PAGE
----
Fortified by wine, we braved the rain again in search of souvenirs and our dinner reservation.
This is the restaurant. Yes, it is adorable.
And then we went in Jenny’s birthday pub crawl in which we found out that Austrians make a good approximation of a margarita (but sadly no queso on the menu).
Prost to Jenny on her 31st! Glad to be here with her.
My sister is razzing me about my delay in writing this post. As you will see, she has an investment in learning about my adventures in Von Trapp land. As always, forgive typos or odd words. I’m doing my best to catch typos and autocorrect mishaps on the iPad, but I still miss some
What trip to Salzburg is complete without a Sound of Music tour? Actually, many trips since English speakers are the only ones who give a flying buttress about the movie.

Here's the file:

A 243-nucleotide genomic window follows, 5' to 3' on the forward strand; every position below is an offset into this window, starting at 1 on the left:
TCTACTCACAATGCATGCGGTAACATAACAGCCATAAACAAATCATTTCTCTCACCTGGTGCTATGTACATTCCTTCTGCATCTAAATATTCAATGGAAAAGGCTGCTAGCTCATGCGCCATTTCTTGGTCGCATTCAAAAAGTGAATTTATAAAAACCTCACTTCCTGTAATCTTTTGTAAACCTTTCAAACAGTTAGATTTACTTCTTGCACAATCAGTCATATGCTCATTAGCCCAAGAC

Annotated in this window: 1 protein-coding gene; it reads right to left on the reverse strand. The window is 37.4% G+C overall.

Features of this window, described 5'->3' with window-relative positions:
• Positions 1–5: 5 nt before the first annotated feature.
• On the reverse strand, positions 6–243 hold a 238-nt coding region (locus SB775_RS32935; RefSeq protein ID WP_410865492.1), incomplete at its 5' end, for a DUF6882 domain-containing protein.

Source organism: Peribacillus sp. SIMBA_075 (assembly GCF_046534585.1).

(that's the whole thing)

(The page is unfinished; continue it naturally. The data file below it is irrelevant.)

When I was small, my older sister loved this movie. We watched it on a near weekly basis at one time. When I told her I would be going to Salzburg, she gushed like a Justin Bieber fan at his Madison Square Garden show. She asked for something cheesy and Sound of Music related as a souvenir. Sadly, as the English speaking tourists are the only ones who care about Maria and the Von Trapps, there’s not actually that much SoM kitsch to be found. Don’t worry, Al, I found something actually useful for your day to day life. There are, however, many SoM tours. We chose the biking tour because Jenny is athletic and I really wanted to see the gazebo and none of the other tours go there.
So, Allyn, this one’s for you.
We met the tour guide and the pack of mostly American tourists at 9:30 AM. It was a good, enthusiastic, and respectful bunch with one glaring exception.
Here is my enemy. The dreaded woman in the white hat. Totally oblivious to everyone around her. Ran me off the road without realizing it. Kept trying to pass people even though we were riding single file. Taking pictures while riding her bike even though she didn’t seem to have great balance. She is to be despised and avoided. You are warned.